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Clint H
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AHHHHHHHH!!!! That makes sense ... I read too much into most things.
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I'm pretty weak in the math department, and in fact I happen to be in the middle of a refresher course in basic algebra for the first time in two decades. I'm also compulsive about certain things, so I'm desperately wanting to put your equation into slope-intercept form, which is y=mx+b. To do this, I'd have to write your equation as y=x+2m. Assuming that what you describe as m is the same m that appears as the coefficient of x in slope-intercept form, and if the coefficient of x in your equation is 1, then m must = 1. In that case, your equation is really y=x+2. All this to say, I don't know what that means, but I really wish I did.
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In my youth, news people would only get excited about weather unusual for their region. People in Chicago, where I live now, would got nuts for thunderstorms but be relatively calm about blizzards, for instance, while people in my native Kentucky would go nuts over an inch of snow while ignoring the occassional tornado. These days, though, everybody goes nuts for everything. There is never any reason to be calm, because whatever happens, the WORLD IS GOING TO END!!! And when it does end, you'll be screwed unless you have a gallon of milk in the fridge. A couple of summers ago, I swear, there were flashing road signs set up warning people that it was hot. We'ce all gone nuts.
Toggle Commented Jan 19, 2010 on moves by just like a paper boat at WWdN: In Exile
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You get this same sort of demographic disconnect in Chicago, where I live. A good example is Cabrini Green, the famed public housing complex featured in "Candyman" and the television show "Good Times." When I first moved to the city, I was shocked to find Cabrini Green was located only about a five-minute walk from the famed Miracle Mile, and was surrounded on its immediate borders with gentrified condos with prices approaching $1 million. Likewise, the famed view of the Wrigley Building stands over a maze of substreets filled this time of year with massive encampments of homeless. Cities by their very natures are collections of contradictions.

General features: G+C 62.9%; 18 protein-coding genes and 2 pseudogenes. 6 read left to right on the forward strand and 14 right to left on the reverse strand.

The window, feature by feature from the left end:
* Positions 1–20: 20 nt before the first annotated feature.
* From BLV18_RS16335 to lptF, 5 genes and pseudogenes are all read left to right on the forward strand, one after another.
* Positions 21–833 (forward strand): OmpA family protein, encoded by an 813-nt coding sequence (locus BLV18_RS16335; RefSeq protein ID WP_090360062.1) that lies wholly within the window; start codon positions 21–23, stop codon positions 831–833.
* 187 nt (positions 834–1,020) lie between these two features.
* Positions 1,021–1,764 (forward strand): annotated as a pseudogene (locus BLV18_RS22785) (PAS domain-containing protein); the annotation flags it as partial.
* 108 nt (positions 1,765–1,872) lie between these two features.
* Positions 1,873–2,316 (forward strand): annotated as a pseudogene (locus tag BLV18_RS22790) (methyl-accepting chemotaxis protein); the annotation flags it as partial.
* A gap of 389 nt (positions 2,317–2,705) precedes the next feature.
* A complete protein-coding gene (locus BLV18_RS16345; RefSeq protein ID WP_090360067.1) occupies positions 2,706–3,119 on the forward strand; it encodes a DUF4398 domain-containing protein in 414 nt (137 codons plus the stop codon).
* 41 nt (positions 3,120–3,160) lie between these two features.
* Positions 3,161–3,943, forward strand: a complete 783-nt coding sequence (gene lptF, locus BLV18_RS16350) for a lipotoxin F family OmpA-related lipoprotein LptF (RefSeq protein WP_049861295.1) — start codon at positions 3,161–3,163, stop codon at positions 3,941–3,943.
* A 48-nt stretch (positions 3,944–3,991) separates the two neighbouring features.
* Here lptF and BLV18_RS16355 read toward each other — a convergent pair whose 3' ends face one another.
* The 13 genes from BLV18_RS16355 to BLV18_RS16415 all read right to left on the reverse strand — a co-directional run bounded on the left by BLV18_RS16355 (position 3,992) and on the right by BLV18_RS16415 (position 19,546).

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As a lifelong writer of unpublished stories, I too have always found myself observing more than interacting, though I don't think I share the same cause-effect relationship others have discussed. I don't think I observe because I'm a writer. I write because I'm an observer. And I've never felt my tendency to be an observer has set me apart, as observation is itself a form of participation. When I look at the world around me and run through the narratives in my head, I feel just as engaged as I would were I just there watching. This is simply my way of processing information and immersing myself in the experience.
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A thought ... when it comes to jumpsuits and hair, you weren't the only one screwed by TNG's constume designers. Have you ever talked to Marina Sirtis about the stuff she had to wear? She really was far worse off than you in many instances.